Singing in Syria

In January 2008, well known Syrian Kurdish singer, Elî Tico, was arrested by Syrian intelligence services. Tico, 71, is a singer following the traditional ways of dengbêj, or story telling, deeply rooted in Kurdish folkloric tradition. He is one of the last remaining singers of this genre. His most famous ballad is Shêx Seîd, recounting the 1925 Kurdish uprising, the first major rebellion of the Kurdish nationalist movement in Turkey.

Tico’s arrest followed a gathering of Kurdish singers at his home in Aleppo. He was interrogated in Aleppo for several days before being taken to intelligence headquarters in Damascus. His family has not heard from him since.

Kurds represent 10% of the population in Syria, mainly living in north along the borders with Turkey and Iraq. Many do not have citizenship in Syria due to the Arabisation laws passed there in the 1960s. Kurds are not recognised as a separate ethnicity. Kurdish human rights activists are routinely arrested and persecuted. Kurdish ethnic identity is fiercely suppressed through language bans and prohibition of education in Kurdish.

In this context it is amazing that just a couple days ago another Kurdish singer, Mazkin Tahir al-Naqash, performed in Kurdish at a cultural event in the Syrian capital. While the Syrian government does sometimes grant permission for Kurdish cultural events, it does not offer official recognition. Even al-Naqash’s performance was billed as ‘songs from the north-eastern heritage of Syria’ without mentioning the words Kurd or Kurdish.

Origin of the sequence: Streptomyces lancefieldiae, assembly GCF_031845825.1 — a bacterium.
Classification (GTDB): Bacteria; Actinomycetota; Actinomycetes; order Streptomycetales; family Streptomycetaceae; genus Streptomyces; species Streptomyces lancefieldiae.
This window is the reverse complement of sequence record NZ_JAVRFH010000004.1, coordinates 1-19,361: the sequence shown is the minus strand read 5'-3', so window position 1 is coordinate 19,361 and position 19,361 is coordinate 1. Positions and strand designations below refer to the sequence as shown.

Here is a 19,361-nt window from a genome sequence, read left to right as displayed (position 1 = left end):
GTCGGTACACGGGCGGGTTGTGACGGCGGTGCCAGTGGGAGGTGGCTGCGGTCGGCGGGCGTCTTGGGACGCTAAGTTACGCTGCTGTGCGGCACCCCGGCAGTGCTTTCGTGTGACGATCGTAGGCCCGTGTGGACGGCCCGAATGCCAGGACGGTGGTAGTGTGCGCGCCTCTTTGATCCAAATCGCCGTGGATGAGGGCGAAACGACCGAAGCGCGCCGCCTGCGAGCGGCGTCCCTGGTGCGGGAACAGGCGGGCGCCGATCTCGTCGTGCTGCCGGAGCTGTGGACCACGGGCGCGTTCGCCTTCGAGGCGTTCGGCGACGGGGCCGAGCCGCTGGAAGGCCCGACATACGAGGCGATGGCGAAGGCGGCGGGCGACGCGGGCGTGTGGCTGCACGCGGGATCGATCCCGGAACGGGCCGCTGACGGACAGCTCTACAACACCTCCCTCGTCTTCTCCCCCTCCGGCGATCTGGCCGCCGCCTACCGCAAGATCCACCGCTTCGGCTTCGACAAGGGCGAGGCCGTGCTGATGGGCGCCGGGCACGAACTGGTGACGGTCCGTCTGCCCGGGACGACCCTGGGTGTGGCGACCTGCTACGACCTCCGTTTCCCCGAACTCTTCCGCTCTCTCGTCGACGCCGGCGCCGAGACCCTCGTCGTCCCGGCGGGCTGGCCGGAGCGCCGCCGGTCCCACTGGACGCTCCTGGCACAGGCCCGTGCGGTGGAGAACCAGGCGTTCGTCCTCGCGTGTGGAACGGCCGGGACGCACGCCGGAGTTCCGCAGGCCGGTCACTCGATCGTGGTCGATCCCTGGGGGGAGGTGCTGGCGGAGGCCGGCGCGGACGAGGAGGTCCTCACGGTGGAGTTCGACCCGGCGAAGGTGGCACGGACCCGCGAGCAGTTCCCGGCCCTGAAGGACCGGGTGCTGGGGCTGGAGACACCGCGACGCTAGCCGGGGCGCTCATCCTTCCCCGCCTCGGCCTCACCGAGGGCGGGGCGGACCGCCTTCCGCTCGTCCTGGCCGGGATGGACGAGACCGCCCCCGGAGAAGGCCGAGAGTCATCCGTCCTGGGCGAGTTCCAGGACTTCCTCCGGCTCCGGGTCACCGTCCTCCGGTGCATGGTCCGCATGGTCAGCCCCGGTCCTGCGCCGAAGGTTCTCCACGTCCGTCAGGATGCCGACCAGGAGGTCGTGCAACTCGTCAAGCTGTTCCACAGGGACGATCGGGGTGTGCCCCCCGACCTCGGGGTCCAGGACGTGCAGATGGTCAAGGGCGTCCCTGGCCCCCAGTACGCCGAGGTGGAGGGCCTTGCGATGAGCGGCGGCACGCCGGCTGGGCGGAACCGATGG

Members of the Kurdish minority in Syria are wondering whether this signals an improvement in the way the government regards their community.

Abdo Khalil, a writer in Damascus, believes the authorities may have embarked on ‘a project of reconciliation with the Kurds.’ But he cautioned that a cultural event could not in itself be seen as a step toward ending the problems between Kurds and their government.

His caution is well noted. The relationship between the Syrian government and Kurdish groups is tenuous at best. One cultural event does not magically erase the detention of Kurdish poets, political leaders, artists, and bloggers. And whither Elî Tico?

sources:

Kurdish Singer Breaks Sound Barrier, Institute for War and Peace Reporting, 07 Nov 08
Kurdish Singer Missing, KurdishMedia, 02 Feb 08

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